So here’s my process. Writer or not, I hope you’ll find it interesting. And if you’re still trying to find your footing in your own process as a writer, know that you’re not alone. In my next blog I’ll direct you to a variety of authors’ viewpoints on Process.

1. Idea: When I get an idea, I jot it down and put it into an Ideas folder. If an idea is “hot” – meaning it stands out as unique or as a possible sequel or companion to a novel I’ve already written – it gets its own folder. A “hot” idea will begin generating scenes or snippets of dialogue or characters or themes that pop into my mind while I’m not actively working on it. I jot down those snippets, stick them in that folder, and forget about them (at least consciously).

2. Incubation: Once I decide to turn a “hot” idea into a novel, I buy a cheap composition book, read through the folder of notes, and then spend about two weeks answering the questions posed in Donald Maass’s Writing 21st Century Fiction. That’s two weeks exploring the story from every angle, because Maass is thorough. For the novel I’m currently writing, I generated 50 handwritten pages, which will translate into lots of scenes. This incubation process is what John Cleese in his great talk on creativity calls the “open mode.”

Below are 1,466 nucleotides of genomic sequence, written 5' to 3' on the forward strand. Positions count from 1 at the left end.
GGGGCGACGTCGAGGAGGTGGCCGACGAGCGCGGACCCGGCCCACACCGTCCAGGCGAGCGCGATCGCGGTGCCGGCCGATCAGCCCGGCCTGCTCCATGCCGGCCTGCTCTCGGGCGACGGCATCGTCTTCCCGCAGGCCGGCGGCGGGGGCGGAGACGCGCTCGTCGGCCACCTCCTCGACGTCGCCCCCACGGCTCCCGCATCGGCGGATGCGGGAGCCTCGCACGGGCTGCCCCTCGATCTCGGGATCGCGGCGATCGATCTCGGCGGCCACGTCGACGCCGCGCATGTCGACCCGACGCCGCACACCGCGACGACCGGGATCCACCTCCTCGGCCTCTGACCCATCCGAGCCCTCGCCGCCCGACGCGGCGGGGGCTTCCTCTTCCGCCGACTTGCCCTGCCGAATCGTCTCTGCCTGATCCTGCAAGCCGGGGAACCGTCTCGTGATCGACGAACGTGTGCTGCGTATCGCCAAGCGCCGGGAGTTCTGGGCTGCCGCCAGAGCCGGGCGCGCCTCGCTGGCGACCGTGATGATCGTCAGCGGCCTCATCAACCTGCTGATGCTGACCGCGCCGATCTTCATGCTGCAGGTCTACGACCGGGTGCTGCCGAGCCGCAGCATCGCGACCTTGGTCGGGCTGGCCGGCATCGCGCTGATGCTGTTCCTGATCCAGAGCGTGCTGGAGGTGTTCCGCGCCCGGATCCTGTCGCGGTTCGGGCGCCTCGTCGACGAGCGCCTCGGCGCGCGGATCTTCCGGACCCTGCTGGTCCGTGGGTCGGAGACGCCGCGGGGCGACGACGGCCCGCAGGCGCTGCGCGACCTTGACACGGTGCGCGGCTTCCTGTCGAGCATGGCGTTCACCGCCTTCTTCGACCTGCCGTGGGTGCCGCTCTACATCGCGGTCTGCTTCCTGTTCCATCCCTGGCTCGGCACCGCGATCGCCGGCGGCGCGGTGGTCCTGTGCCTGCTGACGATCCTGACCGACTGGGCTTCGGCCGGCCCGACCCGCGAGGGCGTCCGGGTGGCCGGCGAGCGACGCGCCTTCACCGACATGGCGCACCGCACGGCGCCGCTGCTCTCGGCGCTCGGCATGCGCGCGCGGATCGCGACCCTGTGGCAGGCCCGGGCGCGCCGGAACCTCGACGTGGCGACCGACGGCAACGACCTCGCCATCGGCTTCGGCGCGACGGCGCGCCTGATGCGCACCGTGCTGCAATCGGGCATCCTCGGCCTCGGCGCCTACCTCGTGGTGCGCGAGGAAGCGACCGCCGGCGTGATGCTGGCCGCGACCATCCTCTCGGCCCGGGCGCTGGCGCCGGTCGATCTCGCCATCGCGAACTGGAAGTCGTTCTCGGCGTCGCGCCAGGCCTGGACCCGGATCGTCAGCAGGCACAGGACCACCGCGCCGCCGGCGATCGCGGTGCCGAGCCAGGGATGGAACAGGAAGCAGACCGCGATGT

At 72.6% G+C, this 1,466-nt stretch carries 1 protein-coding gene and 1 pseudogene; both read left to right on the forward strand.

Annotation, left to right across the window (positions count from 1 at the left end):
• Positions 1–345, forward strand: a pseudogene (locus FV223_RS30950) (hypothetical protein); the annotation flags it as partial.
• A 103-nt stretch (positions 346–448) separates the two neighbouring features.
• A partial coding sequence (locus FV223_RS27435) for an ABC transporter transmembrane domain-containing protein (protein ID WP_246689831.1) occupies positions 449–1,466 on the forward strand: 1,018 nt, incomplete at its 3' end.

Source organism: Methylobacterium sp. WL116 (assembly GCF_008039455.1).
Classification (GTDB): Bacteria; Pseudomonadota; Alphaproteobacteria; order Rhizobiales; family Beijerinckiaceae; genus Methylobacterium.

3. Input: In a word processing file, I enter the stray notes from my “hot” folder plus my incubation notes – but not at random. I organize them in the order I think they’ll appear in my novel. I use four general divisions: Beginning, Middle, Climax, End. (The Middle will be the largest.) The notes I enter will naturally fall into scenes or parts of scenes, but to stay flexible I don’t number the scenes. Instead, I label them: “At the Airport” or “Trip to Slum.” Then I can continue to insert scenes without having to renumber.

4. Write rough draft: The notes I entered in step 3 have become sort of an outline. But it doesn’t dictate what I write. Instead, with my notes as a guide, I let the story pull me through. I may totally leave out several scenes and add others as needed. But everything in steps 2 and 3 have steeped me in my story, so I know my characters, their motives, and their desires, and I know where I think the story is going. It’s all subject to change, of course, but this is how I move forward. The rough draft stage takes months.